It’s easy to be pessimistic over the future prospects of liberty when major industrialized nations around the world are becoming increasingly rife with market intervention, police aggression, and fallacious economic reasoning. The laissez faire ideal of a society where people should be allowed to flourish without the coercive impositions of the state is all but missing from mainstream debate. In editorial pages and televised roundtable discussions, a government policy of “hands off” is now an unspeakable option. It is presumed that lawmakers must step up to “do something” for the good of the people. Thankfully, this deliberate false choice will slowly but surely bring the death of itself. Illogical theories can only go on for so long before the push-back becomes too much to handle. For those who desire liberty, it’s a joy that the statist economic policies of the Keynesians become even more irrational as the Great Recession drags on. The two following examples will illustrate this point.
There is only one event on pundits and traders minds today: the ECB's press conference, during which Draghi will announce nothing material, as the substance of the bank's message has been leaked, telegraphed and distributed extensively over the past three weeks before just to gauge and test the market's response as every part of this latest "plan", which is nothing but SMP-meets-Operation "Tsiwt" was being made up on the fly. And not even a weaker than expected Spanish short-term auction in which €3.5 billion in 2014-2016 bonds were sold at plunging Bids to Cover, sending yields paradoxically spiking just ahead of what the ECB should otherwise announce will be the buying sweet spot, can dent the market's hope that Draghi will pull some final detail out of his hat. Or any detail for that matter, because while the leaks have been rich in broad strokes, there has been no information on the Spanish bailout conditions, on how one can use "unlimited" and "sterilized" in the same sentence, and how the ECB can strip its seniority with impairing its current holdings of tens of billions in Greek bonds without suddenly finding itself with negative capital. Elsewhere, the Swedish central bank cut rates by 25 bps unexpectedly: after all nobody wants to be last in the global currency devaluation race. Ironically, just before this happened, the BOJ's Shirakawa said that he won't buy bonds to finance sovereign debt: but why? Everyone is doing it. Finally, in news that really matters, and not in the "how to extend a ponzi by simply diluting the purchasing power of money" category, Greek unemployment soared to 24.4% on expectations of a rise to "just" 23.5%. This means there was an increase of 1.3% in Greek unemployment in one month.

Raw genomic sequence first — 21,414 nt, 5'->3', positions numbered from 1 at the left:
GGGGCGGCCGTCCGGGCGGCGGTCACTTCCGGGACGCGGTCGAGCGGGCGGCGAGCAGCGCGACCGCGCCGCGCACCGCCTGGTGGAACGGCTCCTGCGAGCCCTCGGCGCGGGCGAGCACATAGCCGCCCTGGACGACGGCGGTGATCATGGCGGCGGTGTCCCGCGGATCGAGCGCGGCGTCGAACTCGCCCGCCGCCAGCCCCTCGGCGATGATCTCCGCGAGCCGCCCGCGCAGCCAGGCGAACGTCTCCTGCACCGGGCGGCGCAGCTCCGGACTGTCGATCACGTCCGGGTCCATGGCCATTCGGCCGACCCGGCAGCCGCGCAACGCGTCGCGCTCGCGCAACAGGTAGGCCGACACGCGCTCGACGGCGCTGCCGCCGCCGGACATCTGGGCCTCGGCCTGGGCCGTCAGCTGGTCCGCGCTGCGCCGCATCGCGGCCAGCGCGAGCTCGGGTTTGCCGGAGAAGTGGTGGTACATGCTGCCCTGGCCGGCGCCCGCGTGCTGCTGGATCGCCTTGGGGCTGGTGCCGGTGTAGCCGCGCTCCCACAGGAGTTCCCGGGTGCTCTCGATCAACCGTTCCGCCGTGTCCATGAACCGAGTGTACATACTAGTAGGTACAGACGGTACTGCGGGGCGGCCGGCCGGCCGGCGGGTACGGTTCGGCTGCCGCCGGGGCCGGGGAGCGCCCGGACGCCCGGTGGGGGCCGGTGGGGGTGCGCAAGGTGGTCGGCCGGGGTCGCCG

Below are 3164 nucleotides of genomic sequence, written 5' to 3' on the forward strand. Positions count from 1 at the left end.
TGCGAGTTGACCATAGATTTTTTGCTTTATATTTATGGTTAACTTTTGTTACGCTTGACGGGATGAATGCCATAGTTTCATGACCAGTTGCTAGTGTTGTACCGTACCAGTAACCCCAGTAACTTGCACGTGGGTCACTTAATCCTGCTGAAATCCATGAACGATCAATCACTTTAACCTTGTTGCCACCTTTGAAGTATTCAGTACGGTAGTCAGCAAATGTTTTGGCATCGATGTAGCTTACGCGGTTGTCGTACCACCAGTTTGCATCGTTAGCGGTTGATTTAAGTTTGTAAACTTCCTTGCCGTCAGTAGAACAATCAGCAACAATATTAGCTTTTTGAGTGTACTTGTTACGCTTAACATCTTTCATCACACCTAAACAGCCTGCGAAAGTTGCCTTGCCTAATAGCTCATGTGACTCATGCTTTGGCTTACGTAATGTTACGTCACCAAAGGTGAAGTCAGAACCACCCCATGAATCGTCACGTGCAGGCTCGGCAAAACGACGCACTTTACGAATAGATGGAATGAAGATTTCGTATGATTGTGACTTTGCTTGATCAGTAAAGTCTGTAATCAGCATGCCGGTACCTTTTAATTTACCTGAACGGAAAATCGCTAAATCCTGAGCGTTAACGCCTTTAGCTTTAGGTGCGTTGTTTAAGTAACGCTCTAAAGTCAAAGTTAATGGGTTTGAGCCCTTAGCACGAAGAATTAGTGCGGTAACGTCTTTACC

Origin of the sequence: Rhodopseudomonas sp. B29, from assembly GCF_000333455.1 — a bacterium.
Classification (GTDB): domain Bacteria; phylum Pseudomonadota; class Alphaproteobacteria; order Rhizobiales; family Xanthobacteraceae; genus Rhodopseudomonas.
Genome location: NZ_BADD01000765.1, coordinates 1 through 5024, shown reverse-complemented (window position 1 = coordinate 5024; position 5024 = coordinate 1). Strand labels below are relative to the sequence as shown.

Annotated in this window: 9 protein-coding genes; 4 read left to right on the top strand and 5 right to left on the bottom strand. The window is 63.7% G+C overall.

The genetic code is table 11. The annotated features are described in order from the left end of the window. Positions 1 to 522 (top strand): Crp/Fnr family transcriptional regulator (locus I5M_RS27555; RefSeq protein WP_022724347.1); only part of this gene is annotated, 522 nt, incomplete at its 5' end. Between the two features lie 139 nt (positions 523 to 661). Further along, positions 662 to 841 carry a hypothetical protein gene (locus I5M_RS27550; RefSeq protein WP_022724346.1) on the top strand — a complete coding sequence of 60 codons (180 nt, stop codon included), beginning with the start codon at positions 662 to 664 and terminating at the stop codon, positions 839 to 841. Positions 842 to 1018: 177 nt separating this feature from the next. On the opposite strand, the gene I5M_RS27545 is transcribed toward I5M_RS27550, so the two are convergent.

The cheek of it! They raised the price of our favorite ice cream. Actually, they didn't increase the price; they reduced the container size. Raising prices is one thing. We understand raw-ingredient price rises will be passed on. But underhandedly reducing the amount they give you… that's another thing entirely. It just doesn't feel… honest. You've noticed, we're sure, how much gasoline is going up. Food costs too are edging up. Kids' college expenses, up. Car prices, insurance premiums, household items – a list of necessities we can't go without. Regardless of one's income level or how tough life might get at times, one has to keep spending money on the basics. According to the government, we're supposedly in a low-inflation environment. What happens if price inflation really takes off, reaching high levels – or worse, spirals out of control? That's not a rhetorical question. Have you considered how you'll deal with rising costs? Are you sure your future income will even keep up with rising inflation? If your monthly expenses are about $3,000/month, you need 45 ounces of Gold to cover two years of high inflation.
It’s perhaps no co-incidence that the trend towards persistent deficits started around the final collapse of the last link to a quasi-Gold standard back in August 1971. As Deutsche Bank's Jim Reid notes, in a world of the Gold Standard or equivalent, those countries loosening policy too much would have seen a rush to convert their currencies into Gold thus destabilising their economic policy framework. Multi-year (let alone multi-decade) deficits and the GFC could not have occurred under a gold standard. So with the shackles off and with nothing backing paper money, the post-1971 period has seen a uniquely long period of fiat currencies globally with a beggar-thy-neighbour rolling period of credit creation. Never before in observable history have so many countries been off a precious metal type currency system for so long. So after 41 years of global fiat currencies and an unparalleled amount of debt that is proving very difficult to shift, we really are venturing into the unknown.